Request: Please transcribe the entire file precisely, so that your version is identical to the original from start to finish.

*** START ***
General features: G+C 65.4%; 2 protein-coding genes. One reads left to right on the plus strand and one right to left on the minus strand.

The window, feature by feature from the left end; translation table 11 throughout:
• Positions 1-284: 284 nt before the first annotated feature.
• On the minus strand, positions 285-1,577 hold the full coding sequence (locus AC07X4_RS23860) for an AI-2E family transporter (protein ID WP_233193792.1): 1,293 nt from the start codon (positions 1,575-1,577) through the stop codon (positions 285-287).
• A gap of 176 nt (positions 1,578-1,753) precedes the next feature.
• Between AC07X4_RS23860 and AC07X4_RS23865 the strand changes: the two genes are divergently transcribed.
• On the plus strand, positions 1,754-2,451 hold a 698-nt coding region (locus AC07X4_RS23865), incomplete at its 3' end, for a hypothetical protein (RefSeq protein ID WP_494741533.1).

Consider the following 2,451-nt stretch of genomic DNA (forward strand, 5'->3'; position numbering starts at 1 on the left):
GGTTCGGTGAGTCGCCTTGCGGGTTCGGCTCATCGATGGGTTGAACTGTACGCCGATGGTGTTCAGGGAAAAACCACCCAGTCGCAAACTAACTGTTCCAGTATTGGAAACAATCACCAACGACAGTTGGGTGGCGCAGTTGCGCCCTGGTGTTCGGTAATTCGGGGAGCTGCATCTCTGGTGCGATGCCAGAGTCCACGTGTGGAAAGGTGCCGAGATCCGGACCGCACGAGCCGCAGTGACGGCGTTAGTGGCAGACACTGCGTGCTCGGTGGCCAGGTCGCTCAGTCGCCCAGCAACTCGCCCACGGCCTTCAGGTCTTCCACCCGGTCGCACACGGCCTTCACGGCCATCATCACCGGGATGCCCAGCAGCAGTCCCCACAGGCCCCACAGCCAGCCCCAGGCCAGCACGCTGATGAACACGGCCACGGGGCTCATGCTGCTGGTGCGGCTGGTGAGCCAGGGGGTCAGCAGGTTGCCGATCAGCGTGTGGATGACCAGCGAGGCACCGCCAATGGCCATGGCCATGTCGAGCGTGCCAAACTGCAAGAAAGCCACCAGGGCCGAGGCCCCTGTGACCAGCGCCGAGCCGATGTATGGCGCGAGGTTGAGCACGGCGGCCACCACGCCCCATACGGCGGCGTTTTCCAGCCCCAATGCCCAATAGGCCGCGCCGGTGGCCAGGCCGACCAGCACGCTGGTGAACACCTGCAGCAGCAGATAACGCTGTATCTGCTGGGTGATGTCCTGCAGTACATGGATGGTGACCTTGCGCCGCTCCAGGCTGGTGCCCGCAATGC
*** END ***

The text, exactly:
General features: G+C 65.4%; 2 protein-coding genes. One reads left to right on the plus strand and one right to left on the minus strand.

The window, feature by feature from the left end; translation table 11 throughout:
• Positions 1-284: 284 nt before the first annotated feature.
• On the minus strand, positions 285-1,577 hold the full coding sequence (locus AC07X4_RS23860) for an AI-2E family transporter (protein ID WP_233193792.1): 1,293 nt from the start codon (positions 1,575-1,577) through the stop codon (positions 285-287).
• A gap of 176 nt (positions 1,578-1,753) precedes the next feature.
• Between AC07X4_RS23860 and AC07X4_RS23865 the strand changes: the two genes are divergently transcribed.
• On the plus strand, positions 1,754-2,451 hold a 698-nt coding region (locus AC07X4_RS23865), incomplete at its 3' end, for a hypothetical protein (RefSeq protein ID WP_494741533.1).

Consider the following 2,451-nt stretch of genomic DNA (forward strand, 5'->3'; position numbering starts at 1 on the left):
GGTTCGGTGAGTCGCCTTGCGGGTTCGGCTCATCGATGGGTTGAACTGTACGCCGATGGTGTTCAGGGAAAAACCACCCAGTCGCAAACTAACTGTTCCAGTATTGGAAACAATCACCAACGACAGTTGGGTGGCGCAGTTGCGCCCTGGTGTTCGGTAATTCGGGGAGCTGCATCTCTGGTGCGATGCCAGAGTCCACGTGTGGAAAGGTGCCGAGATCCGGACCGCACGAGCCGCAGTGACGGCGTTAGTGGCAGACACTGCGTGCTCGGTGGCCAGGTCGCTCAGTCGCCCAGCAACTCGCCCACGGCCTTCAGGTCTTCCACCCGGTCGCACACGGCCTTCACGGCCATCATCACCGGGATGCCCAGCAGCAGTCCCCACAGGCCCCACAGCCAGCCCCAGGCCAGCACGCTGATGAACACGGCCACGGGGCTCATGCTGCTGGTGCGGCTGGTGAGCCAGGGGGTCAGCAGGTTGCCGATCAGCGTGTGGATGACCAGCGAGGCACCGCCAATGGCCATGGCCATGTCGAGCGTGCCAAACTGCAAGAAAGCCACCAGGGCCGAGGCCCCTGTGACCAGCGCCGAGCCGATGTATGGCGCGAGGTTGAGCACGGCGGCCACCACGCCCCATACGGCGGCGTTTTCCAGCCCCAATGCCCAATAGGCCGCGCCGGTGGCCAGGCCGACCAGCACGCTGGTGAACACCTGCAGCAGCAGATAACGCTGTATCTGCTGGGTGATGTCCTGCAGTACATGGATGGTGACCTTGCGCCGCTCCAGGCTGGTGCCCGCAATGC